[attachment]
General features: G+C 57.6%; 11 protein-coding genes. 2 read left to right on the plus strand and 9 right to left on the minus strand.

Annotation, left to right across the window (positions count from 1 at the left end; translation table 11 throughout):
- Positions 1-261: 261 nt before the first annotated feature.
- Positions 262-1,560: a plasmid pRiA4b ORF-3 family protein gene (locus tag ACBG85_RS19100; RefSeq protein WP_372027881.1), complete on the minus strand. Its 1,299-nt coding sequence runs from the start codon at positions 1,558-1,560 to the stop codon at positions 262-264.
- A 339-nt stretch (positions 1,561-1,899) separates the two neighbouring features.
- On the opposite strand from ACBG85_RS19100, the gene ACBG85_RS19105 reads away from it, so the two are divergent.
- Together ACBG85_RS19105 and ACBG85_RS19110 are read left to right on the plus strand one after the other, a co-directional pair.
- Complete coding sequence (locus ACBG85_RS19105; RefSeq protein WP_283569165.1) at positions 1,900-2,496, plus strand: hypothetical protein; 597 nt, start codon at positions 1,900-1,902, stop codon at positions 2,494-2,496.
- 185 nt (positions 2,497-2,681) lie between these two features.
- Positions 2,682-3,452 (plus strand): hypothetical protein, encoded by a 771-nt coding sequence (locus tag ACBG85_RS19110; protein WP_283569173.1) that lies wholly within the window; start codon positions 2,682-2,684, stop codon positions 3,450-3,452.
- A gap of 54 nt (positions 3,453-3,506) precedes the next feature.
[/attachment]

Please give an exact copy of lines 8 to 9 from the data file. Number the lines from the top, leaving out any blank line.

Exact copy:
- Complete coding sequence (locus ACBG85_RS19105; RefSeq protein WP_283569165.1) at positions 1,900-2,496, plus strand: hypothetical protein; 597 nt, start codon at positions 1,900-1,902, stop codon at positions 2,494-2,496.
- 185 nt (positions 2,497-2,681) lie between these two features.